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I saved a baby from a burning building yesterday.

Well, it wasn't a burning building, it was a smoke-filled room. Fake smoke, that is. And the baby was really a yellow teddy bear.But it was still exciting. For two hours Tuesday, I wore protective fire gear and participated in simulations of events that firefighters must work in on a regular basis. The Provo Fire Department invited members of the media to become instant firefighters as part of National Fire Prevention Week, Oct. 8-14, in hopes that the experience will give them a better understanding of what firefighters go through at a fire or accident.

Saving the "baby" was one of those experiences. While most of the situation was contrived, I did crawl through a dark, smoky haze - wearing 80 pounds of clothing and gear, trying to breathe normally through a face mask and not panic, trying to see through the smoke and trying not to lose contact with the wall on my right and the firefighter behind me. It was scary.

Firefighters continually practice finding their way around a building without relying on their vision, said Ken Reid, a firefighter. One practice technique: A firefighter dons a face mask covered with aluminum foil and tries to find other firefighters hidden throughout the firehouse.

As an instant firefighter, I rode the boom of the department's snorkel truck 75 feet into the air and watched as a stream of water snorted from the nozzle on the basket's front end; up to 1,000 gallons per minute can be discharged from the boom.

Firefighter Dale Pitts said the snorkel would be used to fight fires in tall buildings such as Deseret Towers at Brigham Young University, Utah Valley Regional Medical Center or the Excelsior Hotel. But it also can be extended up to 30 feet over a stretch of water or land to allow firefighters to reach something. And, it can be used to give firefighters a vantage point in fighting fires in structurally damaged buildings.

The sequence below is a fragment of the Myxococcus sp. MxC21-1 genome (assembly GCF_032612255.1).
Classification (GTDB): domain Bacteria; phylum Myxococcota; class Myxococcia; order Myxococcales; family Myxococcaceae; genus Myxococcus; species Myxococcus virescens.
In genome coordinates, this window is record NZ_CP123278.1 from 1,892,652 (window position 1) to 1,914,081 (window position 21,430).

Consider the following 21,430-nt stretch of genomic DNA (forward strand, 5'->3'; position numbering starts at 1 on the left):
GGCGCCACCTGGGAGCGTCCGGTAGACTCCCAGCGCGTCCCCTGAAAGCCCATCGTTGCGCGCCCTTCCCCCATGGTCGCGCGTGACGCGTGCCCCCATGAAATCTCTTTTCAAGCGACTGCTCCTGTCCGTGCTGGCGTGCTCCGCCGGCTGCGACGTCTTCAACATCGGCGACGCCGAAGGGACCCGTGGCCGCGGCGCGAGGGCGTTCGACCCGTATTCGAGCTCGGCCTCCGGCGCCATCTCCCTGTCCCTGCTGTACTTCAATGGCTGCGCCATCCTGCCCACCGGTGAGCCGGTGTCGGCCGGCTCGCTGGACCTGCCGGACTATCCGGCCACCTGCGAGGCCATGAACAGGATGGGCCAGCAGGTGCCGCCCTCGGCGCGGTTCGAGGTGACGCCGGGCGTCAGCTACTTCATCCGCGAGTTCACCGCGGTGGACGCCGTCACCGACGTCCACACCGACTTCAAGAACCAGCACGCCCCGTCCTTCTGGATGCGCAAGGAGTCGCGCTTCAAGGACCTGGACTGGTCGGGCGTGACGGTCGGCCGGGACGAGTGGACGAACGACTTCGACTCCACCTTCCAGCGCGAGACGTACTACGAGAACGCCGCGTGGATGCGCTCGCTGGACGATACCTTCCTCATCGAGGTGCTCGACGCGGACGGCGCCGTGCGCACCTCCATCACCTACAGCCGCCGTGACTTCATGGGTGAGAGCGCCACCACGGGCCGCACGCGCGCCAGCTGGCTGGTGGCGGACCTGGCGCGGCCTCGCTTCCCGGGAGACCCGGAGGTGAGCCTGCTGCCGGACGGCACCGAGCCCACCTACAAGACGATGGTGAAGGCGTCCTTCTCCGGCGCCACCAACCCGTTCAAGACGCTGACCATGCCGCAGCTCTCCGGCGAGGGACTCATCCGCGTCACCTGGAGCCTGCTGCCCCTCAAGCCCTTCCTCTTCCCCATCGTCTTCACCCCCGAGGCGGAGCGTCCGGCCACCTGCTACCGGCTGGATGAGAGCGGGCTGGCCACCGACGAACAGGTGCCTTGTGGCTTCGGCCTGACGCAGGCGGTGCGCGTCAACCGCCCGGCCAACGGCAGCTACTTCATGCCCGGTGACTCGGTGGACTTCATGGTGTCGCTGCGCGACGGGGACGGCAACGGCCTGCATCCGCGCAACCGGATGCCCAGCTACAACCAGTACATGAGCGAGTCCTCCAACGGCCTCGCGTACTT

"When we need it, nothing else will do," Pitts said.

After my ride in the boom, I tried pushing a 5-gallon plastic bucket up an inclined rope with a focused jet of water from a water hose. I was wearing clothing that weighed almost as much as I do, carrying a hose that weighed more than 50 pounds and trying to move forward despite the backward thrust from the jet of water, which can reach 50 to 80 pounds of pressure; so what if the bucket didn't make it to the tree? I was just thrilled they didn't make me try to do it on my knees, the way it is done in real situations.

The final event was a demonstration of how firefighters extricate people from a car following an accident. With two newspaper photographers "trapped" inside a donated car, Accord and the department, with help from us instant firefighters, crushed windows, popped out the windshield, and using "jaws of life," pried a door open and cut the top off the vehicle. It was as simple as opening a can of tuna.

"We cut the car away from the victim," said Jim Guynn, demonstrating the care taken to protect people inside the car from the gnashing and smashing efforts being used to reach them.

The department responds to approximately 3,000 emergency calls each year; most of those - perhaps 2,000 - are medical calls.

It was a fun way to spend Tuesday morning. But the message was clear: It is nice to know that should you need them, firefighters are there, ready, equipped, trained and prepared. Provo employs 55 firefighters, stationed at two substations on Columbia Lane and in Edgemont and at the main building at city hall.

Much of the department's efforts are focused on education and prevention. The department's information officers spend a lot of time visiting schools and organizations, talking about safety, prevention and how to respond in the event of a fire.

"When the alarm sounds, we've failed," said Chuck Tandy, information officer. "We'd rather do 100 fire-prevention seminars than respond to one fire." The three primary ways residents can protect themselves against fire danger are installing alarm devices in their homes, learning to close bedroom doors at night while sleeping, and organizing and practicing an escape route in case a fire should occur in the home.

Should you need them, the Provo firefighters will be there. But, they hope you won't call.


(Additional information)

Kids and fire

The National Fire Protection Association says 6,215 people died in fires in the United States in 1988. It was the highest death toll since 1981. The association believes existing strategies for preventing fire deaths must be emphasized and that new strategies must be developed to reverse this trend.